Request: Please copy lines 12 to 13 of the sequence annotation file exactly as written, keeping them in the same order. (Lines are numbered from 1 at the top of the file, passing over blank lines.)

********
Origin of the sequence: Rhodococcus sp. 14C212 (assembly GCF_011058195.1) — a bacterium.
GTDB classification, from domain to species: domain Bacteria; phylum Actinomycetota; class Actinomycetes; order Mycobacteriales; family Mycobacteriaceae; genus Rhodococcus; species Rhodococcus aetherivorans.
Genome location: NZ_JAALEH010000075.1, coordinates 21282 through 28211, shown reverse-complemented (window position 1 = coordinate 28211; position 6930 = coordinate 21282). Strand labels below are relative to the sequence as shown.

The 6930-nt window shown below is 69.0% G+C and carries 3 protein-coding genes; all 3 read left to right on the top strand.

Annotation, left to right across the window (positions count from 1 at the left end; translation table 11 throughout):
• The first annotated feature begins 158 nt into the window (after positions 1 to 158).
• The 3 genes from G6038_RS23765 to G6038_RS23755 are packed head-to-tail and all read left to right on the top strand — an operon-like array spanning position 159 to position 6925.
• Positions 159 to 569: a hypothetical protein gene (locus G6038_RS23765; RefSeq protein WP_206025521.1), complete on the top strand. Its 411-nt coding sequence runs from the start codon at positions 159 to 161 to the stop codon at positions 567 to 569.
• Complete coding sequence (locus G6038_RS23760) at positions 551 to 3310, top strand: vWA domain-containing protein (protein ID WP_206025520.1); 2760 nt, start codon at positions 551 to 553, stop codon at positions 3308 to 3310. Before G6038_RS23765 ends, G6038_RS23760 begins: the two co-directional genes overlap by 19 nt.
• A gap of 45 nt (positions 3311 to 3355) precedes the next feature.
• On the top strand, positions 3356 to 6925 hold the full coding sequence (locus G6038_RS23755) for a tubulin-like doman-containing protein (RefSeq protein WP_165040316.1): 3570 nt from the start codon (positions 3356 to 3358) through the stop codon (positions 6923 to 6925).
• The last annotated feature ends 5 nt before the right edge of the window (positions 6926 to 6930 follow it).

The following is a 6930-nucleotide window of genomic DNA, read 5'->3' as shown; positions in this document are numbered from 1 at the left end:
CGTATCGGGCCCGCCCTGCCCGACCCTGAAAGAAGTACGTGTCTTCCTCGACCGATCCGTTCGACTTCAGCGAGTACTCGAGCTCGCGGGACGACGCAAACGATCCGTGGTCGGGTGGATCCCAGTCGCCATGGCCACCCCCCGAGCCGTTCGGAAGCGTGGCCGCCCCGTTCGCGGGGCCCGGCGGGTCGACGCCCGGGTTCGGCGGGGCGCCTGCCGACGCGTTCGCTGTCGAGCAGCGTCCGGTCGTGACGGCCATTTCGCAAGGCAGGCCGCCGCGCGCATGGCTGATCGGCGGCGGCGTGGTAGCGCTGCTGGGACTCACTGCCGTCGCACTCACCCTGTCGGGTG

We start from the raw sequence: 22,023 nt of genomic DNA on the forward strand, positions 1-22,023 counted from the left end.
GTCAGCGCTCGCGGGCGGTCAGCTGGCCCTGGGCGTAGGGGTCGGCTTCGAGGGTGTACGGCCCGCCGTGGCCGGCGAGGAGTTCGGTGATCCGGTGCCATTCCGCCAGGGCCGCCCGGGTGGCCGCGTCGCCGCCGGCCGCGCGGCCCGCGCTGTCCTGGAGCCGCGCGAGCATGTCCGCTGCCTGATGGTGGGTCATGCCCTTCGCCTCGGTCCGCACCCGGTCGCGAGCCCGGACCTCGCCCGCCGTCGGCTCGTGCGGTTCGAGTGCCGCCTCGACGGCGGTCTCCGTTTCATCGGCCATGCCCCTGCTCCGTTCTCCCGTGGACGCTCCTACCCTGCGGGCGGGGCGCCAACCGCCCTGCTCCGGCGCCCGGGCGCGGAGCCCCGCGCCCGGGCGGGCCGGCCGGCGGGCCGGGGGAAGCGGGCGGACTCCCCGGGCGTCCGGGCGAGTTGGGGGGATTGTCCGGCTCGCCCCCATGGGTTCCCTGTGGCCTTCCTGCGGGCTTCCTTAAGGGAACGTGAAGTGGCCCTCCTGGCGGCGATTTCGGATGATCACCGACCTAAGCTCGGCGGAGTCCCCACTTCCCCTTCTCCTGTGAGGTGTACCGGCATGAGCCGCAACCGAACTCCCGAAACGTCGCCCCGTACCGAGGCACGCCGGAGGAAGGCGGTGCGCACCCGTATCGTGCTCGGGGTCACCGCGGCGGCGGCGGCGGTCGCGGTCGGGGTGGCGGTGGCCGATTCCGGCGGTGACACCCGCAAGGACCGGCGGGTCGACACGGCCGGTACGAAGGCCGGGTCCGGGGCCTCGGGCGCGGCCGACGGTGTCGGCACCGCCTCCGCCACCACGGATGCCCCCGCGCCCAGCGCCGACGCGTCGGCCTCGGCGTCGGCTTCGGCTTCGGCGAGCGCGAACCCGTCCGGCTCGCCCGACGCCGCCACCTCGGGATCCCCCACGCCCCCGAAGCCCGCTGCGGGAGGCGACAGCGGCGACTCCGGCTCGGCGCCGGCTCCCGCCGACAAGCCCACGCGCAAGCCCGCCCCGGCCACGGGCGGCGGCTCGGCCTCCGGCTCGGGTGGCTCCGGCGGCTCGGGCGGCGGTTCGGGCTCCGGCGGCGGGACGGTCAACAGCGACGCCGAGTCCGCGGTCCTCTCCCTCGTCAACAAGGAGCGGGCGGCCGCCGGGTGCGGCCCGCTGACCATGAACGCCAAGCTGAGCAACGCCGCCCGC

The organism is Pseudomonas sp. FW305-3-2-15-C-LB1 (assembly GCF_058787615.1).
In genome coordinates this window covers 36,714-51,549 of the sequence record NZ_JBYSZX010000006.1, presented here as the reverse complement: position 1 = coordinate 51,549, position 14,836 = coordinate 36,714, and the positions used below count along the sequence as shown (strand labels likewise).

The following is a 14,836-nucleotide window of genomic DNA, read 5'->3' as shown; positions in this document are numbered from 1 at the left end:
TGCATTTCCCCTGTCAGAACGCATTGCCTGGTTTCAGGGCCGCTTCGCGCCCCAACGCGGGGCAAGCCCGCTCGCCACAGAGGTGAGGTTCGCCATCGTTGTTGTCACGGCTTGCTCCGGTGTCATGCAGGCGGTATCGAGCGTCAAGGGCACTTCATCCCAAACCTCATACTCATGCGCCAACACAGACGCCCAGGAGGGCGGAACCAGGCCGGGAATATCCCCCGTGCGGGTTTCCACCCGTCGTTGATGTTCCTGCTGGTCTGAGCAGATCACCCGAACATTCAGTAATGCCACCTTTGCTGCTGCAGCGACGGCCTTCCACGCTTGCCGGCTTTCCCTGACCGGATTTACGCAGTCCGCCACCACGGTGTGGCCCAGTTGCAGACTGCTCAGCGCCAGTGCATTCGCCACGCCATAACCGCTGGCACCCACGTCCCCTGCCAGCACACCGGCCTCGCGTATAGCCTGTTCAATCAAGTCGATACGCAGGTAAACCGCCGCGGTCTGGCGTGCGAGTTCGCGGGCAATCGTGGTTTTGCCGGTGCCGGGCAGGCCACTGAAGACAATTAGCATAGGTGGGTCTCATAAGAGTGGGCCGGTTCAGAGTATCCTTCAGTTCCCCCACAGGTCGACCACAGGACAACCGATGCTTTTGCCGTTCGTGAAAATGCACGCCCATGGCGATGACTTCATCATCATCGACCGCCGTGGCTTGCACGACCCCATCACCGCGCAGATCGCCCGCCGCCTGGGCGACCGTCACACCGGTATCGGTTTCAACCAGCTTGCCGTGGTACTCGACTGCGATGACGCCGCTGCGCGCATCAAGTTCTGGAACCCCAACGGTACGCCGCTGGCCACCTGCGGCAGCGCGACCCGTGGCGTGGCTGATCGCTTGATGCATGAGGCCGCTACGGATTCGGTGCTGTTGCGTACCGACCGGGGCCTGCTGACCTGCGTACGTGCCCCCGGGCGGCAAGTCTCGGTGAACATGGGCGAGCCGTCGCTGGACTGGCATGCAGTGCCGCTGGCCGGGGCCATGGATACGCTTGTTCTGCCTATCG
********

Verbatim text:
• The last annotated feature ends 5 nt before the right edge of the window (positions 6926 to 6930 follow it).

The following is a 6930-nucleotide window of genomic DNA, read 5'->3' as shown; positions in this document are numbered from 1 at the left end: